"This is all to benefit some fraction of users, maybe a quarter, who can then hide short posts."

It's interesting that you view this more from the reader's perspective. Perhaps a good idea since readers are in the majority. To me the main benefit would be for the posters. It can be daunting to post a simple question (perhaps about an issue that confuses you) in a place where everyone will see it among a bunch of thought-out posts. Therefore I would welcome giving posters the ability to check "minor" if their post meets the criteria according to their own judgement. Even in the discussion section of LW some users including myself are literally too shy to post certain kinds of questions/content. I just wanted to bring that too attention.

Certainly this should wait until after the karma requirement is decreased to see how things develop then. I am assuming that things won't radically change, but that's a judgement call.

My intuition is that with an option like the one Jess suggested there would be a lot more posts in general, would you agree? If that's the case and the kinds of posts that we currently see should be visible just like they are now, except there's a checkbox "display minor posts" somewhere. This sounds to me like a forum that people would describe as uncomplicated. All in all this approach seems less complicated to me than having dedicated threads titled 'ask a stupid question' etc.

Comment author: Tom_Ash  (EA Profile) 20 September 2014 06:30:42AM 0 points [-]

I like the major/minor idea, and tag filters generally. (Side note: I wasn't sure whether upvoting Jess' comment would be sufficient to express this.)

Comment author: Evan_Gaensbauer 24 September 2014 10:23:30AM 0 points [-]

Less Wrong has various other special threads. I want there to keep being open threads, effective altruist quote threads, welcome threads, and meetup announcements on this site. Additionally, we could borrow from Less Wrong:

  • 'What Are You Working On?: a (bi)monthly thread on which users can showcase their current activities. Of course, such a thread on this forum would be specific activity at least tangential to effective altruism. Still, it could act as a way for effective altruists to find collaborators, and other volunteers, a la : this could be a thread here for effective altruists to share the life-changing mistakes they've made. Like with procedural knowledge gaps, such a repository seems especially, crucially important for effective altruists, due to the specific and demanding lifestyle choices some of us may make.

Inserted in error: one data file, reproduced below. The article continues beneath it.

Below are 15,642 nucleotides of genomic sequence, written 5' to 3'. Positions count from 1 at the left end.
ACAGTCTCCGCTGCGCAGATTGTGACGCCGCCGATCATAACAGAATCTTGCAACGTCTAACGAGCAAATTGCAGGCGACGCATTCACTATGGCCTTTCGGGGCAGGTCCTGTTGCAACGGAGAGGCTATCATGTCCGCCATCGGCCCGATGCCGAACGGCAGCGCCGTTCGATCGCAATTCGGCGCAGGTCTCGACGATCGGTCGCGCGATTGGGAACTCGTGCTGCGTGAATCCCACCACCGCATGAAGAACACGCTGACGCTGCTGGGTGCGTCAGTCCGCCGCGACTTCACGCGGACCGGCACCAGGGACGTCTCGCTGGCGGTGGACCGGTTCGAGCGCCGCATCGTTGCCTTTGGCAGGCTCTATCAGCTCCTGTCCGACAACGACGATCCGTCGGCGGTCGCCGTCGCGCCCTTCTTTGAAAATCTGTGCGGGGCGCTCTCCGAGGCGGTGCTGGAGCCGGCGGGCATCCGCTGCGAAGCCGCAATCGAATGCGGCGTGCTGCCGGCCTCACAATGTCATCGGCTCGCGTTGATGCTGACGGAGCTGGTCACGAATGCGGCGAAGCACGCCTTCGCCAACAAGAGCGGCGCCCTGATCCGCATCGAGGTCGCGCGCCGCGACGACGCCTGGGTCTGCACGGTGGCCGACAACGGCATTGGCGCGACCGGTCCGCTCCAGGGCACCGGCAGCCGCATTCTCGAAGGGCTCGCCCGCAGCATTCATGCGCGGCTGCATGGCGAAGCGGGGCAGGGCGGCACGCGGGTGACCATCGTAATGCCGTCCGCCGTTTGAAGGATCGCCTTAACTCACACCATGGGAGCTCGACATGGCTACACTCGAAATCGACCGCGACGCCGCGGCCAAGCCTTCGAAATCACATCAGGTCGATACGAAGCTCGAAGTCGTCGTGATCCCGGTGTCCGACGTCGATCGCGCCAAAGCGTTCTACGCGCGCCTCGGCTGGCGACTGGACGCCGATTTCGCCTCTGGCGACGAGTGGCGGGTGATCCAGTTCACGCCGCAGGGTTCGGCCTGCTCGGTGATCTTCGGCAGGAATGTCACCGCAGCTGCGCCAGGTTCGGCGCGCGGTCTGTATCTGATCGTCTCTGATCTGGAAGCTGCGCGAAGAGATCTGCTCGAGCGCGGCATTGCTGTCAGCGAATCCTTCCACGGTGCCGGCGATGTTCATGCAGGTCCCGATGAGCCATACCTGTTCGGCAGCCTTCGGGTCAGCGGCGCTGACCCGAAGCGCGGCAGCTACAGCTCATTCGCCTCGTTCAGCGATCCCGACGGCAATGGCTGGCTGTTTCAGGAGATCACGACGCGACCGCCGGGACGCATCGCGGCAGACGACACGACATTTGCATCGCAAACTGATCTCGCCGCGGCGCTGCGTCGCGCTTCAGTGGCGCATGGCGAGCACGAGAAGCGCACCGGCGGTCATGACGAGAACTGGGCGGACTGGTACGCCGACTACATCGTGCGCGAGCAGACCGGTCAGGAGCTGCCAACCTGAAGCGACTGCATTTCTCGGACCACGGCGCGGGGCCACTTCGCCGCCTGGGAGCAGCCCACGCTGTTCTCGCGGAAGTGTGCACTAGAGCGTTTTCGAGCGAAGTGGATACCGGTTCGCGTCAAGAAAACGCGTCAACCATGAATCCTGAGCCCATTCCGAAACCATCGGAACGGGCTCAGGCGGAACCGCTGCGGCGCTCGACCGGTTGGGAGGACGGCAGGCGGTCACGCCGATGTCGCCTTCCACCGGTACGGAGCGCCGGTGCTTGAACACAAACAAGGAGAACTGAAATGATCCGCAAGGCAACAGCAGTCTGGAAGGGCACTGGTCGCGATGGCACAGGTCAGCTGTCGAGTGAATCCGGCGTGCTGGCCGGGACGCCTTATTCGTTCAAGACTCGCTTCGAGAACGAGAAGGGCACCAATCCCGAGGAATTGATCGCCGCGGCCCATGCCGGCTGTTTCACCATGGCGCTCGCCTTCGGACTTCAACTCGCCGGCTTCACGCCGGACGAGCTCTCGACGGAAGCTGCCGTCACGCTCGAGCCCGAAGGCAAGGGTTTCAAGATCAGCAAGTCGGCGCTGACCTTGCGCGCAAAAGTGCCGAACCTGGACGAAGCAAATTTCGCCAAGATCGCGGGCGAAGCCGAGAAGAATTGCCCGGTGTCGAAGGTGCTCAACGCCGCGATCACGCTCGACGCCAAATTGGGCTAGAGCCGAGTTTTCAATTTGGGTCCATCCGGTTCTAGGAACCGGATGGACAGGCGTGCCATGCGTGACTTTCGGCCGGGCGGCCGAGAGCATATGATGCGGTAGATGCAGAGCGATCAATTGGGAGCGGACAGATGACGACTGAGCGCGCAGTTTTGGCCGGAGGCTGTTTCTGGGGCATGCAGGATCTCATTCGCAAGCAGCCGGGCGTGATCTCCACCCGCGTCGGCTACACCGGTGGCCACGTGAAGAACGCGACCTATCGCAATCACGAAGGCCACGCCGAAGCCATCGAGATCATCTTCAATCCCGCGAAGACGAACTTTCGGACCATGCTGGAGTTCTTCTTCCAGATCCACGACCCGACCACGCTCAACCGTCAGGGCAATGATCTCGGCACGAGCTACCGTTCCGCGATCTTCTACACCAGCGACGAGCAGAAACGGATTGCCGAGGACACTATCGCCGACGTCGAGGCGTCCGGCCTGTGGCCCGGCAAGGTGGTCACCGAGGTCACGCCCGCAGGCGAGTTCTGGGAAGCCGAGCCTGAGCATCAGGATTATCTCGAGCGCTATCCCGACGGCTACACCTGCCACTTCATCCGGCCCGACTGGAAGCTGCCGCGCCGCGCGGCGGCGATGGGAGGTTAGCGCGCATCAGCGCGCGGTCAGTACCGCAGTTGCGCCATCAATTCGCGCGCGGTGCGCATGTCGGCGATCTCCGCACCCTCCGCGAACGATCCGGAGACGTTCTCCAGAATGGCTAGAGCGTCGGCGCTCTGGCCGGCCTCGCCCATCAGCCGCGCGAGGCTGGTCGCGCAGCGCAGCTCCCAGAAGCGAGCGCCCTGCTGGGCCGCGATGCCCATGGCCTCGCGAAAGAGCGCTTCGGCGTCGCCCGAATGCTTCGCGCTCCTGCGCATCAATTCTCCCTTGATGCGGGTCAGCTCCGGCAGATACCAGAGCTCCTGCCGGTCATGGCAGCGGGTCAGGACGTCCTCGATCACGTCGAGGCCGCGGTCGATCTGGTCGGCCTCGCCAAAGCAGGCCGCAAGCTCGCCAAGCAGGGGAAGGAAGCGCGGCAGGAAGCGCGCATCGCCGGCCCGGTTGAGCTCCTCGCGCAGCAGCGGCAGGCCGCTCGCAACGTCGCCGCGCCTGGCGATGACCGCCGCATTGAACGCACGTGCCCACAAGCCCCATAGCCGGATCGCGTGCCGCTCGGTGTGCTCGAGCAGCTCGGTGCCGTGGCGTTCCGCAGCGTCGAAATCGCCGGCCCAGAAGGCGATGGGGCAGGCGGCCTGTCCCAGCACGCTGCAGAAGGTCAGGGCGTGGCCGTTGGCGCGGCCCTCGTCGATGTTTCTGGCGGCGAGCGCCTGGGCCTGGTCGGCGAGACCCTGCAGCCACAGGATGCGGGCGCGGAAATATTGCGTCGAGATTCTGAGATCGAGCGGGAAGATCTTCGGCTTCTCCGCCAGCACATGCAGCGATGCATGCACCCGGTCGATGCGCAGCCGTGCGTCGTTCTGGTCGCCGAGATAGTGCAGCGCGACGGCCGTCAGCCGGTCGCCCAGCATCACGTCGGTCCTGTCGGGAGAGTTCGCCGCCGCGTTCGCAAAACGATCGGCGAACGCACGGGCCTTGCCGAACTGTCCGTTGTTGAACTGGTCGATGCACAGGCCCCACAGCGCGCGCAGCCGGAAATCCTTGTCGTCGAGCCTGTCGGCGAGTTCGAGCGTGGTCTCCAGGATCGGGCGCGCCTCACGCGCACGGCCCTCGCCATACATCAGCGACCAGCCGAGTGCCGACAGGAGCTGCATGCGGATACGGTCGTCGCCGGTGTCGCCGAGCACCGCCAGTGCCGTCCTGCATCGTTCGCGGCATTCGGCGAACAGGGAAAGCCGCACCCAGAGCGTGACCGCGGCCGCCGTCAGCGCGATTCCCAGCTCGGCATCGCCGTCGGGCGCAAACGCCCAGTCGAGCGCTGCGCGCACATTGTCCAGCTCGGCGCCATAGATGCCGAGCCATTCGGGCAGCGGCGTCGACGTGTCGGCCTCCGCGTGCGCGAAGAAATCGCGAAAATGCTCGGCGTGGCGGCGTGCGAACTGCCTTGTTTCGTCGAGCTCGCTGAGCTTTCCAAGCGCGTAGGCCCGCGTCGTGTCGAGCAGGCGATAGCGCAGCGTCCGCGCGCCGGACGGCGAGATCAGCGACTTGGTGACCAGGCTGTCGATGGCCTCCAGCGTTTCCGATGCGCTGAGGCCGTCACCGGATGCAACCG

If this forum never develops its own wiki as Less Wrong did for itself, or the existing effective altruism wiki remains stagnant, then I believe repository threads such as these should be linked from the home page of this forum. I believe it will make more sense to start these repository threads later, when this forum gains more users.

Overall, between periodic threads, repositories, and other special threads, specifically labeled as such when they're posted, I believe fragmenting this thread as Ryan cautions against isn't necessary.

Comment author: SoerenMind  (EA Profile) 19 September 2014 08:40:05PM 0 points [-]

So the main reason LW's Main/Discussion distinction was criticized is that the Discussion section lacks a critical mass? And would you say this is the main argument against subforums? This would be useful to know I think - when the argument is on the table we can start thinking about solutions ;)

Also, how can we make main more lenient to short questions, except by lowering the karma requirement?

Re: Fragmenting the community: Do you think this would also occur if we have subforums like 'career', 'donations', 'causes' etc. or rather if we had 'poverty', 'animals', 'x-risk'?

And thanks for thinking about this intensively and putting in the time to respond to so many comments!

Comment author: RyanCarey 20 September 2014 01:32:43AM 3 points [-]

Hey Soeren. My main reasons for having only one forum are critical mass considerations, fragmentation considerations and useability considerations. However, even if we thought this was a desired feature, it would require significant further argumentation to decide that it was more important to develop this feature than, for example, ironing out bugs in the mobile and Firefox versions of the site.

Apart from the suggestions I made above about making the forum more lenient to short questions (moving mid-length content from the open thread to the main page, making topic-specific open-threads), I can think of a few interesting possibilities: we could have "Ask me anything"-style interviews, where people can ask short questions of a particular users. Another would be a "Ask a silly question" thread. I also think we'll just gradually establish a norm that not everything on the front page needs to be blog-length. An incisive question can fit too.

I think 'career', 'donations', 'causes' is better than poverty, animals, x-risk. Good suggestion.

No problem.